He reaches for Lyra again, or maybe he’s reaching for Cally, he doesn’t know. His hand will not cooperate, though. Nothing more for the dying boy. Nothing more for the cursed boy who didn’t fight his fate. The boy who got to control one thing so now he can have no more. It’s time to send him home, no more time for goodbyes or explanations.

He didn’t tell them, though. He didn’t tell them anything at all, and his story will burn away to ashes with him. He parts his lips and tries to scream. He has more to say. 

One breath. He was a Mercer, a trained Career from District 2, the youngest child to his parents, one of the last Mercers. He has become a statistic, he thinks. 

One more wheezing, gasping breath that falters to find a place to go. Five Mercers went into the Games. Make that six. 

The fire crackles, sends sparks flying towards them. It is too far away, and she too cold. She shivers and her hands shake—she’s hell frozen over, covered in ice from the inside out. And it is all cracking open.

“I can’t,” she repeats, like a mantra, sounds whose meaning she’s almost forgotten. There is no warmth, no matter how far she runs trying to chase it. It’s gone. He pleads through cracked lips, pleads with words and without, pleads with everything he has left. “I can’t.

District 5 is far behind, her mother and her brother and the man who killed him. The cracks that sprawl inside of her have eaten at them, forgiving nothing, turning them into distant victims of the cold and pain she feels. Only Candice remains in full relief—she’s watching now, isn’t she?—Candice and Darling, and she doesn’t know where one begins and the other ends. They were the same age, weren’t they?

It is so cold.

She can feel the cracks spreading, everything else splintering, unraveling.

“I can’t.”

Her eyes close in pain and grief and hopeless as it may be, she still tries to find warmth in Grayson Mercer’s arms, never mind his pleas, never mind his words. She wants to apologize, but she can’t. She wants to apologize for not giving him what he wants, but her lips seem unable to form any other words.


Cally’s eyes fly open and she sees Lyra, the Ice Queen Lyra Reiser with tears in her eyes and rapier in hand. She looks like she could fall apart, break and shatter where she stands, but Cally knows she won’t—she will do it, she will go through with it. Their eyes lock briefly and something passes between them in both directions, something that could be an apology or an explanation or an agreement, but is probably all and possibly neither. It doesn’t matter, because the moment is over and the point of Lyra’s blade has gone through the chest of Grayson Mercer.

Warm blood splatters all over her, all that warmth she couldn’t reach. She still can’t, and she turns her head and looks away from it. She will not see his eyes darken like Harris’ did because of her, like Darling’s on the screen, like Emmy’s and Carson’s both, somewhere out of her reach. Like Candice’s might have, and she wouldn’t have done anything to stop it. No, she will not look. To have his blood cover her is enough, to feel the heat that would not appear before, radiating off him as though it wants to break free through the cracks.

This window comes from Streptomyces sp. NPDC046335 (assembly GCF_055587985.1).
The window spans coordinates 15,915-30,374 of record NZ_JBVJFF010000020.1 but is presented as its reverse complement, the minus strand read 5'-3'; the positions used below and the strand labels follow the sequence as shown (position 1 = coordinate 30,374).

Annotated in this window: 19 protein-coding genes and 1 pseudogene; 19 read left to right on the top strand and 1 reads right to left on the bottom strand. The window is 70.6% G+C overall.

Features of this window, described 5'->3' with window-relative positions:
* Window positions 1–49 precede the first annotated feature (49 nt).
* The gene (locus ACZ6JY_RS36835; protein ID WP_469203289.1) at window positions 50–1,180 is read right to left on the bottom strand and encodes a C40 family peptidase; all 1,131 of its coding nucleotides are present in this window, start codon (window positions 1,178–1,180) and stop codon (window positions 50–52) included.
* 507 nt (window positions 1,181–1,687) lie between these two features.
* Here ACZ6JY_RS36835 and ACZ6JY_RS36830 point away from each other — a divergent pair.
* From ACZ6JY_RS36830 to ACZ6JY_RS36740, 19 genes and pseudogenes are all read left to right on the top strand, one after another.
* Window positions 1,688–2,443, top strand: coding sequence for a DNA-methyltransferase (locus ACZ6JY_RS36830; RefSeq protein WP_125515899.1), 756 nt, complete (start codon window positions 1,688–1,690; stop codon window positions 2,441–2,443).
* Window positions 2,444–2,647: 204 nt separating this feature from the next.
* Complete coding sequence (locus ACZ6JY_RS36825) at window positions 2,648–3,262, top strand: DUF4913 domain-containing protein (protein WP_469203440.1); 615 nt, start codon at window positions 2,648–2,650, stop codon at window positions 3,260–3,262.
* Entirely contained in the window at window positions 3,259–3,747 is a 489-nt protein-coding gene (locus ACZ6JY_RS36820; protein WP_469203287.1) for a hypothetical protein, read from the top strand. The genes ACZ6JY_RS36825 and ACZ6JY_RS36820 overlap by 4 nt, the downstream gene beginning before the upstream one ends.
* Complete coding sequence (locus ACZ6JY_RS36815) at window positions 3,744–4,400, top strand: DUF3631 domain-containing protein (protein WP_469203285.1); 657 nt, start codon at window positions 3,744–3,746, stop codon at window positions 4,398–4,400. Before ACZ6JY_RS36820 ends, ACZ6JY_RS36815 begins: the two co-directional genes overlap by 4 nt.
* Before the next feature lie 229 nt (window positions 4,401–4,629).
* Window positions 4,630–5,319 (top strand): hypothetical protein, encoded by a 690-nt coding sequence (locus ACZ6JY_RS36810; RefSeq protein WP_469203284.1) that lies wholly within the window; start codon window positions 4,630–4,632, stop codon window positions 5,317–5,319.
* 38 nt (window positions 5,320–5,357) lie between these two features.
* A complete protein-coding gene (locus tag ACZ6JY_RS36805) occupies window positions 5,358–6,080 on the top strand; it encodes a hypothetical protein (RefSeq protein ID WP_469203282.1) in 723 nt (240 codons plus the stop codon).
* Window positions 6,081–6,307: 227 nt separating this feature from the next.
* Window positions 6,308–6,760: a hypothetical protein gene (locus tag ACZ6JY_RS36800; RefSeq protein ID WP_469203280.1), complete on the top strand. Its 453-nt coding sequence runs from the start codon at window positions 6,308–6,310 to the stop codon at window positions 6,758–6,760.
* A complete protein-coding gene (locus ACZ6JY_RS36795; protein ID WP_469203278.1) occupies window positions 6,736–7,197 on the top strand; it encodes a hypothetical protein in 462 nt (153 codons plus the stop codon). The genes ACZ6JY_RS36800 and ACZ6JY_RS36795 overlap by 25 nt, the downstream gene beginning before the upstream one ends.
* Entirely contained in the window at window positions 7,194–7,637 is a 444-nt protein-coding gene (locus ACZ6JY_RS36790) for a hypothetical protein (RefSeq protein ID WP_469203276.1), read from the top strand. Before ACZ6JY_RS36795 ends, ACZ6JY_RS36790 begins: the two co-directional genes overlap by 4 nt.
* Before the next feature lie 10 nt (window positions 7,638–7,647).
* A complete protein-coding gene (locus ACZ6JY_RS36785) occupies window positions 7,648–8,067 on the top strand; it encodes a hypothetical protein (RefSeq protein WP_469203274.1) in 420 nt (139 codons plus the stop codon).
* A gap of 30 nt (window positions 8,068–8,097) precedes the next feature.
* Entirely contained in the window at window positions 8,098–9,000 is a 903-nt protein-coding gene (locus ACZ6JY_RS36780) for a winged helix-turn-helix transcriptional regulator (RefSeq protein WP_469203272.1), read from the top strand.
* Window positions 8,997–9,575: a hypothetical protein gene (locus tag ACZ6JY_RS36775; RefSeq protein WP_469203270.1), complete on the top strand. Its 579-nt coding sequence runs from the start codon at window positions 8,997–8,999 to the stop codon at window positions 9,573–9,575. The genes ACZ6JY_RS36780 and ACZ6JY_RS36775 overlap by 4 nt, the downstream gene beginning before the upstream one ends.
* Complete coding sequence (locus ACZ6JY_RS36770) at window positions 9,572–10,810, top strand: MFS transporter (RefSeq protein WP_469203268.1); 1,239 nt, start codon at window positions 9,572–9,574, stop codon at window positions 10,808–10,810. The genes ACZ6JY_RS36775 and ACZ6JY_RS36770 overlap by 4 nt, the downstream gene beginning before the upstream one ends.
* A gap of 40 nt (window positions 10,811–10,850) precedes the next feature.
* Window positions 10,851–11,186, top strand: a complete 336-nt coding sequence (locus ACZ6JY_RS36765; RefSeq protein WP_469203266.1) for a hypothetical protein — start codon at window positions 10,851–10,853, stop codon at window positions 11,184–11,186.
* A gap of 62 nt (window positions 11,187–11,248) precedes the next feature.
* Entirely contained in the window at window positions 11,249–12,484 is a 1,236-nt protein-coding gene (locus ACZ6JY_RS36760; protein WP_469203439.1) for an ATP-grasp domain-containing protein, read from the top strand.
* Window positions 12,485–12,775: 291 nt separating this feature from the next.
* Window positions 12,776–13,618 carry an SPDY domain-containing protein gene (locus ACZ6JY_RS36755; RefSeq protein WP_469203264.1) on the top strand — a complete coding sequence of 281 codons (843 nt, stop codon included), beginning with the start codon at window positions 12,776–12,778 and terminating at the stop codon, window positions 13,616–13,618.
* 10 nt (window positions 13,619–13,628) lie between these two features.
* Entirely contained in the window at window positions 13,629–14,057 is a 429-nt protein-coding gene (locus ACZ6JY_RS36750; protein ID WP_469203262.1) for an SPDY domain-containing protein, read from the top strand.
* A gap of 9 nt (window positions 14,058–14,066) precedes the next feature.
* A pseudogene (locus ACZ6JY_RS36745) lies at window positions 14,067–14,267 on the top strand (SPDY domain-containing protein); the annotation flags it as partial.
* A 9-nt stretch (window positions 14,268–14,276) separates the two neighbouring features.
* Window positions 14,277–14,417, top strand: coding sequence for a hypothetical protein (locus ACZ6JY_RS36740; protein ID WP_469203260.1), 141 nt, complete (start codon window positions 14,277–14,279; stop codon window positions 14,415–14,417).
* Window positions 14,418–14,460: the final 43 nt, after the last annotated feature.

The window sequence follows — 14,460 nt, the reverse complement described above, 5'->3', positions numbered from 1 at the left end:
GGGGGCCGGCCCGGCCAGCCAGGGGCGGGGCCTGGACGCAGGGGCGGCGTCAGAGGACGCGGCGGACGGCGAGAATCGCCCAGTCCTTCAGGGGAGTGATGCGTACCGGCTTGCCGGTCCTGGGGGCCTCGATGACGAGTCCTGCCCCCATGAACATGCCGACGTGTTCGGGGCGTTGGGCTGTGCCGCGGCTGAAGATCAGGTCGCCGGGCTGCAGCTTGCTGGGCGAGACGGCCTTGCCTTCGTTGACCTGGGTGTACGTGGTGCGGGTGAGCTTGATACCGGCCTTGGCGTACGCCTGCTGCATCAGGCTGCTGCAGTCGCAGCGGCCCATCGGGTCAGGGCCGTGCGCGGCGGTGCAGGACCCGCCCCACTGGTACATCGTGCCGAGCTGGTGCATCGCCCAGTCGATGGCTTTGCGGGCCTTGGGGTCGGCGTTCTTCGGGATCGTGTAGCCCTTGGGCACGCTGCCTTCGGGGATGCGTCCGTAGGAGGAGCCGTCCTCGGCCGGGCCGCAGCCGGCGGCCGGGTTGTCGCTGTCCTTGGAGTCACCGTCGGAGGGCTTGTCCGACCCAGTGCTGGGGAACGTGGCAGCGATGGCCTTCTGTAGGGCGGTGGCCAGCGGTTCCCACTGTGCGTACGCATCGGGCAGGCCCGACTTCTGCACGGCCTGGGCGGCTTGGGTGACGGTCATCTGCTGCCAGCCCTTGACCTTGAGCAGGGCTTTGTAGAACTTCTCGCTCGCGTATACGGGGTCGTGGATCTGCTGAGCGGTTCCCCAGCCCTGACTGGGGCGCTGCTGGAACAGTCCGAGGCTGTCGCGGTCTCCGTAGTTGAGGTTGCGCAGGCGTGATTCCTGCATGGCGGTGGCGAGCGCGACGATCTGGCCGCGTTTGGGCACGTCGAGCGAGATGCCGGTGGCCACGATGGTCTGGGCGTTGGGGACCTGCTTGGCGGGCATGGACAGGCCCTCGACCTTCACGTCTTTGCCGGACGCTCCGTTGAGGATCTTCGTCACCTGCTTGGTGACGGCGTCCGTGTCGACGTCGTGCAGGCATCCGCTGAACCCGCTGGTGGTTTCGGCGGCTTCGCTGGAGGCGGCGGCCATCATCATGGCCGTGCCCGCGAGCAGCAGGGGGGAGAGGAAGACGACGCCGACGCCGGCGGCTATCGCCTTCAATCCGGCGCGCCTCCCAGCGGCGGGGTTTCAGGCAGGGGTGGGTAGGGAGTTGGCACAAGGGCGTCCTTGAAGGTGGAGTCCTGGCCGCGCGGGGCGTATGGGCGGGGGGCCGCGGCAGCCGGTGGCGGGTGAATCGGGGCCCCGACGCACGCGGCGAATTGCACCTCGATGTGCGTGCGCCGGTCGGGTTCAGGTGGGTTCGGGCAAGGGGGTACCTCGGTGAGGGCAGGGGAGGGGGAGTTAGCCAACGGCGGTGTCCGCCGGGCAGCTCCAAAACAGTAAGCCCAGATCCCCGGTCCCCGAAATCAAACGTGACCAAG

Maybe she’s screaming, but like before, it dies in her throat and there is no sound. It’s Grayson who screams now, but her eyes are closed, shut as tightly as she can manage. If she could cover them with her hands, if they were not stained with blood, she would. The blade pricks at her thigh, barely causing any pain, and for a fraction of a second, the three of them are joined by the sword.

Lyra says something to Grayson, but Cally can’t hear her over the sounds that escape her throat, whether they are whimpers or screams or something in between.

A cannon booms.

Everything is so cold, and she feels so small. She could curl up and draw her knees up to her chin, make herself smaller still, try to keep the cracks within her from spreading. Her eyes open—everything is blurry. Red like before. Red and white and Lyra sits there, still as a statue carved out of ice, and she’s melting. Tears fill her eyes once more. Breaking again now that he’s gone.


Now they are the same, aren’t they? One’s cracking and one’s breaking and they have no warmth left, neither of them. Grayson lies between them, warmer in death than they are in life.

“Lyra… Lyra…”

Her voice breaks, like the rest of her. She wants to tell her it’s okay, but more than anything, she wants Lyra to say it to her. She wants to turn away from this. She wants to close her eyes and she wants to go back home. She hasn’t wanted it so much in a thousand years.

She stretches out a shaky, blood-stained hand, the same hand that wielded the sword. The sword that ended two lives, the sword that tore through Lyra’s districtmate without even meaning to.

Lyra’s eyes finally tear themselves away from Grayson Mercer’s lifeless face, her hands finally stop tracing his cheeks, his jaw. She turns her face towards Cally, glances at her outstretched hand, but the look in her eyes is too much. It’s burning and frozen and nothing in between; questioning and demanding and pleading without words. She will fall apart if she speaks.

But she does anyway, and her voice is less than a murmur, less than a whisper, less than any human word will ever be able to describe.

“I didn’t…,” she begins, but the words die as soon as they’re spoken. A sudden tremor goes through her, and she closes her eyes. Cally’s hand goes to rest on her arm.

The cracks within her grow larger and larger. She can almost hear them.

“No,” Cally says, and her voice hurts coming out, it strains her throat and burns it. “You didn’t…”

You didn’t. I didn’t. None of us did.

Her hands shake so much, and it is so cold. It threatens to seep through the cracks and spread itself all over her.